Wednesday, 14 May 2014

Questions (186, 195, 196, 197)

Michael Healy-Rae

Question:

186. Deputy Michael Healy-Rae asked the Minister for Health his views on the situation where persons with profound disabilities and serious illness have had their medical cards removed. [21730/14]

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Bernard Durkan

Question:

195. Deputy Bernard J. Durkan asked the Minister for Health the extent to which the review of eligibility for medical cards continues to be monitored with a view to alleviating hardship, stress and concerns for applicants; and if he will make a statement on the matter. [21773/14]

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Bernard Durkan

Question:

196. Deputy Bernard J. Durkan asked the Minister for Health the measures he will put in place to ensure the minimisation of concerns arising from the review of eligibility for medical cards with particular reference to older persons and children and adults with special needs or particular medical conditions which might seriously impact on their quality of life and resources; and if he will make a statement on the matter. [21774/14]

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Bernard Durkan

Question:

197. Deputy Bernard J. Durkan asked the Minister for Health the extent to which his attention has been drawn to the concern of persons affected by the review of eligibility of medical cards resulting in stress and trauma for families; if he will put in place provision to deal with this issue; and if he will make a statement on the matter. [21775/14]

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Written answers (Question to Health)

I propose to take Questions Nos. 186, and 195 to 197, inclusive, together.

Under the Health Act, 1970, eligibility for a medical card is founded primarily on the undue financial hardship test and every application must be assessed on that basis. Under the legislation, determination of an individual’s eligibility for a medical card is the responsibility of the HSE. The 1970 Health Act obliges the HSE to assess whether a person is unable, without undue hardship, to arrange GP services for themselves and their family, having regard to their overall financial situation and reasonable expenditure. The legislation is clear that qualification for a medical card is means-tested. Medical cards are not awarded - nor have they ever been - on the basis of a particular illness or disease. Medical cards are issued 'automatically' - or irrespective of means - even if an applicant is suffering from a serious medical condition or a life long condition.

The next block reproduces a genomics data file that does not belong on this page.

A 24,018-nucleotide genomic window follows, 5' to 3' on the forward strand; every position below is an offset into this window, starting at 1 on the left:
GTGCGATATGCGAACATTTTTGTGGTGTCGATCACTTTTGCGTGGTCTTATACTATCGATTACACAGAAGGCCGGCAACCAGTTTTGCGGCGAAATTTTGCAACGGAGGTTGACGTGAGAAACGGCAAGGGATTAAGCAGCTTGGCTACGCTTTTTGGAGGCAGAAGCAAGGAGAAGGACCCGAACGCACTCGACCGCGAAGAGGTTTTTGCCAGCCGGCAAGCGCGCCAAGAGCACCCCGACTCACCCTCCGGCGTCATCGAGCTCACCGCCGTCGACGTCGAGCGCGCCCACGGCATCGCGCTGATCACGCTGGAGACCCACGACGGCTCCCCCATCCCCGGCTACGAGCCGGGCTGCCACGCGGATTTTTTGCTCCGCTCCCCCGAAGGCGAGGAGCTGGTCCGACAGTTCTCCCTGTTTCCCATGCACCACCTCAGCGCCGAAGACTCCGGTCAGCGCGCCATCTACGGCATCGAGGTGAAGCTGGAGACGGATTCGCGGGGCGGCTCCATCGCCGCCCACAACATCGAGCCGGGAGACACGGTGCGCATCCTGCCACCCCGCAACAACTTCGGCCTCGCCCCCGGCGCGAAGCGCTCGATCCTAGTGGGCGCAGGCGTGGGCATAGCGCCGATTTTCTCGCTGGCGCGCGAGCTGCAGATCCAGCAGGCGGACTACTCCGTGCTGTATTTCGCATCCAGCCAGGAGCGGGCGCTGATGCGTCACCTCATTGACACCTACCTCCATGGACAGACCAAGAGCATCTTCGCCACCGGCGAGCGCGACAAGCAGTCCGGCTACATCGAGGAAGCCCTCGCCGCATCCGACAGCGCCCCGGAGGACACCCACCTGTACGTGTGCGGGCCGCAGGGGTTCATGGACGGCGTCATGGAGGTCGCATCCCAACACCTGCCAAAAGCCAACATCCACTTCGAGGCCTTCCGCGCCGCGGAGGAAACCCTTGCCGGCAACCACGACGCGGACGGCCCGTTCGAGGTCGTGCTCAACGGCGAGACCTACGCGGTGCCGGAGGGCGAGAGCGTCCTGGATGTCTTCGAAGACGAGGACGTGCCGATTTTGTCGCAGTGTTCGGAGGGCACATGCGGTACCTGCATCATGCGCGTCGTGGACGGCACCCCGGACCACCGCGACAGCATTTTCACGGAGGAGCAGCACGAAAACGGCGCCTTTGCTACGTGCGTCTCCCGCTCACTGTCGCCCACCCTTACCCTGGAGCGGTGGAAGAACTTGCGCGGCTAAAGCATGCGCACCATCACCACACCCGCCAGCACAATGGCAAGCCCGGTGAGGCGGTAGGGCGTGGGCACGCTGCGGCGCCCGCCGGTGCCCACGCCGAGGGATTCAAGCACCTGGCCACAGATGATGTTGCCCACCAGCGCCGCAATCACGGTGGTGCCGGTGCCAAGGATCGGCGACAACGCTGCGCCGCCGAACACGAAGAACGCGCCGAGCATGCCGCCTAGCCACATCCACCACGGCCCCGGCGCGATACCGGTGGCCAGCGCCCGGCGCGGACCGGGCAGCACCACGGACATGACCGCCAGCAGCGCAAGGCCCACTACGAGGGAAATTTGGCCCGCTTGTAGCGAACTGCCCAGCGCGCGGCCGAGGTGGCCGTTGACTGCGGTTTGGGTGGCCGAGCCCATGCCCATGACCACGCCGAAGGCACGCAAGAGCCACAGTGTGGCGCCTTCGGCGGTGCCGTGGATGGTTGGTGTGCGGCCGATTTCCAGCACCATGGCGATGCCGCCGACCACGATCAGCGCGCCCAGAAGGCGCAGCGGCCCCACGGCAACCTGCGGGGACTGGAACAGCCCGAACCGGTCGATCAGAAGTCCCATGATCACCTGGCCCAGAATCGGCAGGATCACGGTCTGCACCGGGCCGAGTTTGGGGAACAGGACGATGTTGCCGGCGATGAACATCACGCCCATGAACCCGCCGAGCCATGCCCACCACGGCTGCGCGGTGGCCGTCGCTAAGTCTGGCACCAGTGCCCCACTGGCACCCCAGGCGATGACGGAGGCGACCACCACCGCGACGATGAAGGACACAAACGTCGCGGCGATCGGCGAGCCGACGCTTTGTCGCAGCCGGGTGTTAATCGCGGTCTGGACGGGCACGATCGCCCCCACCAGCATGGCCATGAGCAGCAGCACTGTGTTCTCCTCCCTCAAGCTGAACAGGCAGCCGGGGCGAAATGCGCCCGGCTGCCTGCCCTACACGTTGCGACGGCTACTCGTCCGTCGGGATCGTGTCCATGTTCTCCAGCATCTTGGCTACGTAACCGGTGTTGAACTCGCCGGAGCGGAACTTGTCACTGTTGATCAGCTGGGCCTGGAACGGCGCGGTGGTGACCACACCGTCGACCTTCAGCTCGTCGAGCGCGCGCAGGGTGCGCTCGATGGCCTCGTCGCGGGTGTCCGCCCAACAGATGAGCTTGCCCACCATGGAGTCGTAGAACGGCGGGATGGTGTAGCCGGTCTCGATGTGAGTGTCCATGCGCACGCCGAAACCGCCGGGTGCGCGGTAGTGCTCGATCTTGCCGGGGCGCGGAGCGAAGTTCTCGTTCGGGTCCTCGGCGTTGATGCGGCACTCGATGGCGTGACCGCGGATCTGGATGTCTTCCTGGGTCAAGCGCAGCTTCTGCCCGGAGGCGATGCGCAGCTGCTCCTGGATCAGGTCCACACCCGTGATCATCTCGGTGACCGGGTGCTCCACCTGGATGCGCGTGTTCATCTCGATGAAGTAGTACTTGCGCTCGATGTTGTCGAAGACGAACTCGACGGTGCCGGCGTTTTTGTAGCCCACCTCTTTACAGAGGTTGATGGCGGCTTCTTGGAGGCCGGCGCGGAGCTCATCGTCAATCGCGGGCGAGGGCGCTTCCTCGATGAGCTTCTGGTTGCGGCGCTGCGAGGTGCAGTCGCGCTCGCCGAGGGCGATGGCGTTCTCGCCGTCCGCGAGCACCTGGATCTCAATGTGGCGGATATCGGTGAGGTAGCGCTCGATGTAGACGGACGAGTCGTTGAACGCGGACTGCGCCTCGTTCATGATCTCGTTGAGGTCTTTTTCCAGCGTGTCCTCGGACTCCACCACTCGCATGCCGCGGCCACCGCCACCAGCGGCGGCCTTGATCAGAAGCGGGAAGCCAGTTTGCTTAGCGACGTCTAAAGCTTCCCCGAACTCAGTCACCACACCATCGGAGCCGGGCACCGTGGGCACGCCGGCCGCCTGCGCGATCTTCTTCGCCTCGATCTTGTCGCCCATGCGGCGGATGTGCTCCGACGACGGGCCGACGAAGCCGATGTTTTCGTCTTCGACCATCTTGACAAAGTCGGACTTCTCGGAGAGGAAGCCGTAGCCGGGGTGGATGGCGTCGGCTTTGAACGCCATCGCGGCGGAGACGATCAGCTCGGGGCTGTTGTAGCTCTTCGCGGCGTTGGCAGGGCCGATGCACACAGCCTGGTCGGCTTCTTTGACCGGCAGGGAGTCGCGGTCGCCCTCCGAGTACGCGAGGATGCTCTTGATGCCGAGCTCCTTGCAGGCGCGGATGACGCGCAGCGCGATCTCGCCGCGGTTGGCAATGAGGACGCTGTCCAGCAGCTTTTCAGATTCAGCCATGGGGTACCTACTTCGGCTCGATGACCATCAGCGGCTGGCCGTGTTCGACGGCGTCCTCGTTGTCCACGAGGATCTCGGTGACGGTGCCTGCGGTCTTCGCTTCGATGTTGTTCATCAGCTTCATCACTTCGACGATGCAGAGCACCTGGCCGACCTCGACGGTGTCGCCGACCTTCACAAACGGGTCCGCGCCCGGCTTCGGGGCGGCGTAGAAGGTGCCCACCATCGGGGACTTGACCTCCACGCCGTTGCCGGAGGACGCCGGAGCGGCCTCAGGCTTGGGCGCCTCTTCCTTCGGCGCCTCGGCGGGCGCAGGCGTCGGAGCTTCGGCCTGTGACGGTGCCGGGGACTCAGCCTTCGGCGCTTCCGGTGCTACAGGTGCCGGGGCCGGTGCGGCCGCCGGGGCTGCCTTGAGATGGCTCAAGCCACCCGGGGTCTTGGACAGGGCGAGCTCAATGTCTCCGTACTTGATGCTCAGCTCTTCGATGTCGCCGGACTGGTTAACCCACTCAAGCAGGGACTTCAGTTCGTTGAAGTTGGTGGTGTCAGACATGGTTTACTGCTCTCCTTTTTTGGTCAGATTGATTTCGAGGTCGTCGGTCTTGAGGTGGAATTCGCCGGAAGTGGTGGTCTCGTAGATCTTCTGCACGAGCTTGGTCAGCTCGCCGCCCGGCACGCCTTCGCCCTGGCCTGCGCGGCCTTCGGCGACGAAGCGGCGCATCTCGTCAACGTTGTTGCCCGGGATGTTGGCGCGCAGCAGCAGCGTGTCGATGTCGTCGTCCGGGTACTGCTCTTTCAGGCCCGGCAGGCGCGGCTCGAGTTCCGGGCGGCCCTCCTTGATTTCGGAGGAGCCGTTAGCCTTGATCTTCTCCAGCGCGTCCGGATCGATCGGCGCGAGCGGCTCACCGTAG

All medical card and GP visit card holders are subject to a periodic review of eligibility to determine continuing eligibility and the HSE has a very structured protocol in place for the review process and makes every effort to ensure on-going engagement with clients during this process. These reviews must be supported with a range of documentation and this requirement is clearly outlined on the application forms. As a result, where such supporting documentation is not supplied, or is incomplete, to enable the assessment of an application, in accordance with the National Assessment Guidelines, the HSE will issue correspondence to the applicant, specifying the additional information required to progress the assessment of their application.